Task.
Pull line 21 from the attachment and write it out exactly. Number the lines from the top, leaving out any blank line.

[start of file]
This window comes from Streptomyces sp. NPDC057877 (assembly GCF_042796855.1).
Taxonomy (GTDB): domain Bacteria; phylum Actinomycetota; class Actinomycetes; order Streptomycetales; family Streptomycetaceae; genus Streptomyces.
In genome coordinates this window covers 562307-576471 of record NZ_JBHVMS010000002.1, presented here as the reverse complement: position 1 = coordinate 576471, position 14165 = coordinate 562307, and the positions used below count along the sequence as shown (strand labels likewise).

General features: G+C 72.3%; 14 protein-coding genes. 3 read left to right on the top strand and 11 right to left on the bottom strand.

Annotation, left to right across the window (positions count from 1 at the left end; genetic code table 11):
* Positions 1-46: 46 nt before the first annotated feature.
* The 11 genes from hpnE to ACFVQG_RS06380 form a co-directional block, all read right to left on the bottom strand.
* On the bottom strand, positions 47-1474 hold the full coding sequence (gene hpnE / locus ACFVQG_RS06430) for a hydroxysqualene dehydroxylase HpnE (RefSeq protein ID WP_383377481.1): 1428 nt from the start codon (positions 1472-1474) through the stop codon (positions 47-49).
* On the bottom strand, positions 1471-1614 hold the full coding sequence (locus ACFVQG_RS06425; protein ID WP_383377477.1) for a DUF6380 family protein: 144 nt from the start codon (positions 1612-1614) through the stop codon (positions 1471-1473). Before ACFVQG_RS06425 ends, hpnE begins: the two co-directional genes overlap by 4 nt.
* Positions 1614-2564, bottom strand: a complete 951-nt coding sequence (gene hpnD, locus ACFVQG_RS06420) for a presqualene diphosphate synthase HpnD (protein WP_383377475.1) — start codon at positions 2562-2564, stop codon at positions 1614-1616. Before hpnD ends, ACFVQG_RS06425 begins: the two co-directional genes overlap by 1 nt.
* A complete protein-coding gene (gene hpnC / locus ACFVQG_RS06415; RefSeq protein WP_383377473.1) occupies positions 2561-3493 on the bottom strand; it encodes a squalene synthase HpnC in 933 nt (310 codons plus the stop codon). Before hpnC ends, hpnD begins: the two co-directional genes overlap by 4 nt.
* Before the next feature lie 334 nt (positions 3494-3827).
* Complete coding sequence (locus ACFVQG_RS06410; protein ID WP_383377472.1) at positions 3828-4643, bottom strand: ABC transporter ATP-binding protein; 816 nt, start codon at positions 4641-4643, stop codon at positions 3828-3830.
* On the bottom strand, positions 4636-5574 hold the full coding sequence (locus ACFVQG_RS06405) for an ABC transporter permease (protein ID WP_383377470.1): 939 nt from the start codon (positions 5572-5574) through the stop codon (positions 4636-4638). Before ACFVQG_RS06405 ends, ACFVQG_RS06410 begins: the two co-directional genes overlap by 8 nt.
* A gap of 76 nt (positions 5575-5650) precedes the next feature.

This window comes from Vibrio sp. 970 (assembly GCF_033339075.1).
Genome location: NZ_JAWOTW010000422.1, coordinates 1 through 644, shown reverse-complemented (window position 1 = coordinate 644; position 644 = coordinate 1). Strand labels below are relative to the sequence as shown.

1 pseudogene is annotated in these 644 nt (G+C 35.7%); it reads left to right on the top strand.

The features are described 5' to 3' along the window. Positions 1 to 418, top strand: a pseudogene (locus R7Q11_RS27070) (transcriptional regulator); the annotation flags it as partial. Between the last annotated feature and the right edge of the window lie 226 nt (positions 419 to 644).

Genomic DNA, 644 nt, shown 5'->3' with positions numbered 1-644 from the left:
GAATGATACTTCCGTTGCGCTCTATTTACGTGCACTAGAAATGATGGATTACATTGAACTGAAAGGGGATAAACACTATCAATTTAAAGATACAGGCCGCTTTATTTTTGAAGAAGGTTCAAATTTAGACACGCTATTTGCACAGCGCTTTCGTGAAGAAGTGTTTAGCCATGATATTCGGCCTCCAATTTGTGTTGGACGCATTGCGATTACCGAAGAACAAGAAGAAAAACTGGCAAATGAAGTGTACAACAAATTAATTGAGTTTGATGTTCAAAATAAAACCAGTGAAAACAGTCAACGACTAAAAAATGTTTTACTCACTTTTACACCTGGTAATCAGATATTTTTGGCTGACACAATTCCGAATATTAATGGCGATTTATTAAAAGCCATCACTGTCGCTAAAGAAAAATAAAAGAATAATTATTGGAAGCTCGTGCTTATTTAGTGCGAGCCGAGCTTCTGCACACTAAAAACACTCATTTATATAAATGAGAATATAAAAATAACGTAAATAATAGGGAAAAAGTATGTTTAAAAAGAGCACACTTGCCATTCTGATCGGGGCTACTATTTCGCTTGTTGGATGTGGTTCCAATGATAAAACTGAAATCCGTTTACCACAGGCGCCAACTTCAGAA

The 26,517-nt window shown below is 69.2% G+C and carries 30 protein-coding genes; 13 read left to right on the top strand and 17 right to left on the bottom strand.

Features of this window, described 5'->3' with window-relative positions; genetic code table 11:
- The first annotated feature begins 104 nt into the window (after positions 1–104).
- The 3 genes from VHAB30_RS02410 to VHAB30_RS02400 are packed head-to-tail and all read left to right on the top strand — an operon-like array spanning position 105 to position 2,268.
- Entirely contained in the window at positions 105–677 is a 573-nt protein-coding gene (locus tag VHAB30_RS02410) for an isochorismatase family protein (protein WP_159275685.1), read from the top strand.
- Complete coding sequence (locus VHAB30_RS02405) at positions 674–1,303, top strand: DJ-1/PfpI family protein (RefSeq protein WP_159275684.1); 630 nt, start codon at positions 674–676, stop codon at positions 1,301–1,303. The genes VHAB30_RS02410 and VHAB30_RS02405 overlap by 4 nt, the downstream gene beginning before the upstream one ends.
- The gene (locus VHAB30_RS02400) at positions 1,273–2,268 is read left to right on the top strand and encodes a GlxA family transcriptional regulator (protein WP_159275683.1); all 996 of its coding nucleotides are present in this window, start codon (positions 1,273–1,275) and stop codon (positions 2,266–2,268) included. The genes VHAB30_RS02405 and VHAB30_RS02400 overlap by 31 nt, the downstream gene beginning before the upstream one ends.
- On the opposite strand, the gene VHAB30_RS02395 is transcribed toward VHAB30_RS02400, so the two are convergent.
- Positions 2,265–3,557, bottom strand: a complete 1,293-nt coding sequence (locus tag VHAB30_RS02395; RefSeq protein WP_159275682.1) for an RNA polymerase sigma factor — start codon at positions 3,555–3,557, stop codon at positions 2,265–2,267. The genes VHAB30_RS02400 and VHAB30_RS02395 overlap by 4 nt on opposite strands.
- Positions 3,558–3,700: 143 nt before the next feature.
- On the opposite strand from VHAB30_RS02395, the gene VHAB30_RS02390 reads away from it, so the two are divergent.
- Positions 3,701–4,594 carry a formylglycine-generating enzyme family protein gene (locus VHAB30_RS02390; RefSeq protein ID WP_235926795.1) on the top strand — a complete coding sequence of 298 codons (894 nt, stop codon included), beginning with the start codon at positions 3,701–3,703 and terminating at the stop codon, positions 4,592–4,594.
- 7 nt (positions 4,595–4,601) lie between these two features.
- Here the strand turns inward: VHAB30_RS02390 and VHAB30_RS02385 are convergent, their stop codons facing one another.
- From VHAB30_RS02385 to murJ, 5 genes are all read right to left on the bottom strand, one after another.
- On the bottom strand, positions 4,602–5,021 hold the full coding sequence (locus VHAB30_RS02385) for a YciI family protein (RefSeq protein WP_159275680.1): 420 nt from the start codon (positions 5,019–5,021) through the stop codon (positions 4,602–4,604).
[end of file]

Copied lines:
GAATGATACTTCCGTTGCGCTCTATTTACGTGCACTAGAAATGATGGATTACATTGAACTGAAAGGGGATAAACACTATCAATTTAAAGATACAGGCCGCTTTATTTTTGAAGAAGGTTCAAATTTAGACACGCTATTTGCACAGCGCTTTCGTGAAGAAGTGTTTAGCCATGATATTCGGCCTCCAATTTGTGTTGGACGCATTGCGATTACCGAAGAACAAGAAGAAAAACTGGCAAATGAAGTGTACAACAAATTAATTGAGTTTGATGTTCAAAATAAAACCAGTGAAAACAGTCAACGACTAAAAAATGTTTTACTCACTTTTACACCTGGTAATCAGATATTTTTGGCTGACACAATTCCGAATATTAATGGCGATTTATTAAAAGCCATCACTGTCGCTAAAGAAAAATAAAAGAATAATTATTGGAAGCTCGTGCTTATTTAGTGCGAGCCGAGCTTCTGCACACTAAAAACACTCATTTATATAAATGAGAATATAAAAATAACGTAAATAATAGGGAAAAAGTATGTTTAAAAAGAGCACACTTGCCATTCTGATCGGGGCTACTATTTCGCTTGTTGGATGTGGTTCCAATGATAAAACTGAAATCCGTTTACCACAGGCGCCAACTTCAGAA